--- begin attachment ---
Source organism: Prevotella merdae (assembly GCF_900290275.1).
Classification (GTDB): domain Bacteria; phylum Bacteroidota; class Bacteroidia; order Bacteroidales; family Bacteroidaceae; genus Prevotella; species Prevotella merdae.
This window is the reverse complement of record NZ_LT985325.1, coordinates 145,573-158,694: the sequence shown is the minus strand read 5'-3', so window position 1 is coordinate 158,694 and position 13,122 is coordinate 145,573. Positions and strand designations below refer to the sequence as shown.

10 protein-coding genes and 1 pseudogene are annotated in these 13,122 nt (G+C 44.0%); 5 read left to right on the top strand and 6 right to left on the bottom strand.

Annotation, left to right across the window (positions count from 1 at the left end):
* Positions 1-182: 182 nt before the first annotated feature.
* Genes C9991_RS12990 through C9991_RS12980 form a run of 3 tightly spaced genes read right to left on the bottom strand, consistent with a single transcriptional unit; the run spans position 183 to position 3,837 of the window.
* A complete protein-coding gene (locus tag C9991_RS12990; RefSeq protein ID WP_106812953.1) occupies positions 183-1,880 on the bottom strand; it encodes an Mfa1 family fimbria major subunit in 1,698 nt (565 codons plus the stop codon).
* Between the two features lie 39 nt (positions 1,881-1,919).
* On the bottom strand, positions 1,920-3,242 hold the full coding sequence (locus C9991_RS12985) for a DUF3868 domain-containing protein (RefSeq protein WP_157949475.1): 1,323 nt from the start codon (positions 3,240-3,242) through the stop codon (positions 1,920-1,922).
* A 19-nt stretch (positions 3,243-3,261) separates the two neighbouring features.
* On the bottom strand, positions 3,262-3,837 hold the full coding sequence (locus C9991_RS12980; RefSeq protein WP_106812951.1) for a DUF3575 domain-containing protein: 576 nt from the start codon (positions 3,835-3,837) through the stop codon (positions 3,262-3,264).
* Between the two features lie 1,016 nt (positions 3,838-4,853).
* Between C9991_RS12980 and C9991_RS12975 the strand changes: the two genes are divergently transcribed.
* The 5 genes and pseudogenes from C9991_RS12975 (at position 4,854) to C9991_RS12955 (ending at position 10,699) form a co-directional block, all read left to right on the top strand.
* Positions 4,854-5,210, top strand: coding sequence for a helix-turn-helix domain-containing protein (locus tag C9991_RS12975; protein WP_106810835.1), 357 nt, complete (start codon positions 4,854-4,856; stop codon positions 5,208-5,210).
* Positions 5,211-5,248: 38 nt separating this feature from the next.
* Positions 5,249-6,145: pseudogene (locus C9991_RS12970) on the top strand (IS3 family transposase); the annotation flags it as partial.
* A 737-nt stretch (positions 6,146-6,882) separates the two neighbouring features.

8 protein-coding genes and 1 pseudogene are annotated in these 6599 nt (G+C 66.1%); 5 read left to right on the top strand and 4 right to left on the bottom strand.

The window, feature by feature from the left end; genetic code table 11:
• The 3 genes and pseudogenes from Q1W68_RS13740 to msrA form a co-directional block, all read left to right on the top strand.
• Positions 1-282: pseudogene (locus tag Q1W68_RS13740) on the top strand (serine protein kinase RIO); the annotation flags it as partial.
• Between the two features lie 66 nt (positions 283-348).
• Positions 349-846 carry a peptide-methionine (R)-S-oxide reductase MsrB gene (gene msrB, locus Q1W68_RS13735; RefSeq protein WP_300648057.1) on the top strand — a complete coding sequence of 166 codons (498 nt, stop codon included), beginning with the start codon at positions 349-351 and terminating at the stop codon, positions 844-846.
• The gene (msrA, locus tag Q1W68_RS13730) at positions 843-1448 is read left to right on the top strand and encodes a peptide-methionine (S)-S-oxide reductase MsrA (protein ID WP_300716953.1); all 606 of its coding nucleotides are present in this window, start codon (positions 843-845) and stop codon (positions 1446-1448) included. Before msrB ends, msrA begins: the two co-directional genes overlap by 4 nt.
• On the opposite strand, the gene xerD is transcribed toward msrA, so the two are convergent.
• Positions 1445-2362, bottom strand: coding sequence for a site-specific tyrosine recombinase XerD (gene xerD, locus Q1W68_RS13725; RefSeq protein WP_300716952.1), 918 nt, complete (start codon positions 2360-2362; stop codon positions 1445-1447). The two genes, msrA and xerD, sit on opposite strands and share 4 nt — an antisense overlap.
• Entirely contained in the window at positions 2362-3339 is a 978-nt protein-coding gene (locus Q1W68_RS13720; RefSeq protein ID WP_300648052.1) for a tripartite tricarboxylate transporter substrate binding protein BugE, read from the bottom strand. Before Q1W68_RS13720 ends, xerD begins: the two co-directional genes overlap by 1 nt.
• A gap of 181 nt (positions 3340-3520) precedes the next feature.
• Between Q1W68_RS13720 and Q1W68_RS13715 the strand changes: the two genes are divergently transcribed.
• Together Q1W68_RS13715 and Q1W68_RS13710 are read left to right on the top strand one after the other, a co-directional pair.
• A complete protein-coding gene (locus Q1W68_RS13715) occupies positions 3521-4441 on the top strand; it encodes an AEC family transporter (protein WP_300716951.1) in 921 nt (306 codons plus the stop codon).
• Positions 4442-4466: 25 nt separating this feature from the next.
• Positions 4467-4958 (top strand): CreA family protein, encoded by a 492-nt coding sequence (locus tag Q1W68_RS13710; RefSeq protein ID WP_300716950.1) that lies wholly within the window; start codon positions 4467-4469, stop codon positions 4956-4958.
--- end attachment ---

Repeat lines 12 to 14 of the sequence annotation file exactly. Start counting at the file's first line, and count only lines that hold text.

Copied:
* On the bottom strand, positions 3,262-3,837 hold the full coding sequence (locus C9991_RS12980; RefSeq protein WP_106812951.1) for a DUF3575 domain-containing protein: 576 nt from the start codon (positions 3,835-3,837) through the stop codon (positions 3,262-3,264).
* Between the two features lie 1,016 nt (positions 3,838-4,853).
* Between C9991_RS12980 and C9991_RS12975 the strand changes: the two genes are divergently transcribed.